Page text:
I do not like thee Dr. Fell.
Exactly why I cannot tell.
But this I know, and know full well:
I do not like thee Dr. Fell.
We can write off the left-wing contingent of NeverTrumpers. But how about the so-called right-wing contingent, populated by folks like Max Boot, Jonah Goldberg, and poor Gabe Schoenfeld?
I do not know the answer. But when it comes to judging most sublunary phenomena, it is useful to approach them with some criteria for success: “If this, this, and this happen, I will count this a failure. But if these other things happen, I will count it a success.”
Because circumstances change and unexpected things happen, such criteria are by nature somewhat amorphous. But I have several criteria for judging the success or failure of Donald Trump. Here are a few:
- His judicial appointments. Is he keeping his promise to nominate judges and justices in the mold of Antonin Scalia?
- Regulation. Is he keeping his promise to roll back burdensome and counterproductive regulation?
- Immigration. Is he keeping his promise to get a handle on illegal immigration?
- The military. Is he keeping his promise to upgrade the U.S. military and give it greater flexibility in responding to threats to our national security?
- Energy. Is he reversing the Obama administration’s various strictures on America’s ability to harvest its own energy resources?
- Jobs. Is he working to create an environment that is job-friendly for American workers?
- Obamacare. Is he working to repeal and replace Obamacare?
- Taxes. Is he working to cut taxes?
- Making American Great Again. This is more amorphous but not therefore indiscernible. What has Trump done about the virus of political correctness and the ideology of identity politics? What’s the mood of the country?
There are nine items. There are others. If Trump fails to deliver on a majority of them he will, I will sadly conclude, have failed.
But what if he succeeds in delivering on most of them? What then?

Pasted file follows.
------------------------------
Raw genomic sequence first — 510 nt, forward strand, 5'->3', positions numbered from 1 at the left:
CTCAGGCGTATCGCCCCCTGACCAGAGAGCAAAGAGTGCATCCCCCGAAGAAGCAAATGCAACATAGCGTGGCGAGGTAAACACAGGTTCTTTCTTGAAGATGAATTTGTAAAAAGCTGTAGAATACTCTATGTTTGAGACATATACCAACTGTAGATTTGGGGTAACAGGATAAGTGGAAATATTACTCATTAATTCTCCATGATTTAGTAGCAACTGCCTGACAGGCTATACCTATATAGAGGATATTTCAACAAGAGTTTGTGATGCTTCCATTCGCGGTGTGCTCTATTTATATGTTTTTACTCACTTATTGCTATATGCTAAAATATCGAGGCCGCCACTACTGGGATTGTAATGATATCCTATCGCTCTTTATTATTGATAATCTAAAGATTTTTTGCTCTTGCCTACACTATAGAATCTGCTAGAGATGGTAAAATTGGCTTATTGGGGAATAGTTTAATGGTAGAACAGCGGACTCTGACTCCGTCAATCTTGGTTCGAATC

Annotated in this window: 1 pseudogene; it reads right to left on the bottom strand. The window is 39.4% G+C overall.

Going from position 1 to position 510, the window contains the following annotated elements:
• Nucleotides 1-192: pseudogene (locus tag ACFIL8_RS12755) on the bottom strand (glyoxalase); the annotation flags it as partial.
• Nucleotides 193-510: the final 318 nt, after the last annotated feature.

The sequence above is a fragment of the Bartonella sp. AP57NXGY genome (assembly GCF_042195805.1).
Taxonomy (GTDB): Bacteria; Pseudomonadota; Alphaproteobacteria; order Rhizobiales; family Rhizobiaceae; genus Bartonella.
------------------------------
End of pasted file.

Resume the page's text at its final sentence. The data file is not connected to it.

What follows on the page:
To my mind, some of the most percipient commentary on the whole Trump phenomenon has come not from the punditocracy, but from the cartoonist Scott Adams, creator of Dilbert. Adams long ago charted the roadmap of anti-Trump animus. First stop, Trump is Hitler. Literally. It happened. Next down the line was the meme that Trump was out of his depth, horribly incompetent. That happened too. Google “chaos in the White House.”
But now, as Adams put it in a recent post, we come to “the fun part.” “I predicted,” Adams wrote, “that the end of this three-part story would involve President Trump’s critics complaining that indeed he was ‘effective, but we don’t like it.’” How does that happen? John Kelly:
Watch in awe as the anti-Trump coverage grudgingly admits things are starting to look more professional and “disciplined” at the White House. And as the president’s accomplishments start to mount up, you will see his critics’ grudging acceptance of his effectiveness, but not his policy choices. We’re entering that phase now with the help of a new Chief of Staff that even the mainstream media can’t hate. Generals command respect from both sides of the government because they have fought for both sides. No one forgets that.
Expect to see lots of stories about General Kelly bringing efficiency and effectiveness to the White House. Reporters and pundits don’t want to criticize a four-star general who fought for them. At best, expect the anti-Trumpers to say the Chief of Staff is calling the shots, not the President. That’s the predictable fake news attack. But I don’t think it will stick through the end of the year.
So my concluding question is this: Is there anything that Trump could do that would sway the NeverTrumpers? To the extent that the answer is “No,” then you may safely conclude that they are blinded by a sclerotic partisanship that is underwritten by the intolerable fact of having been wrong.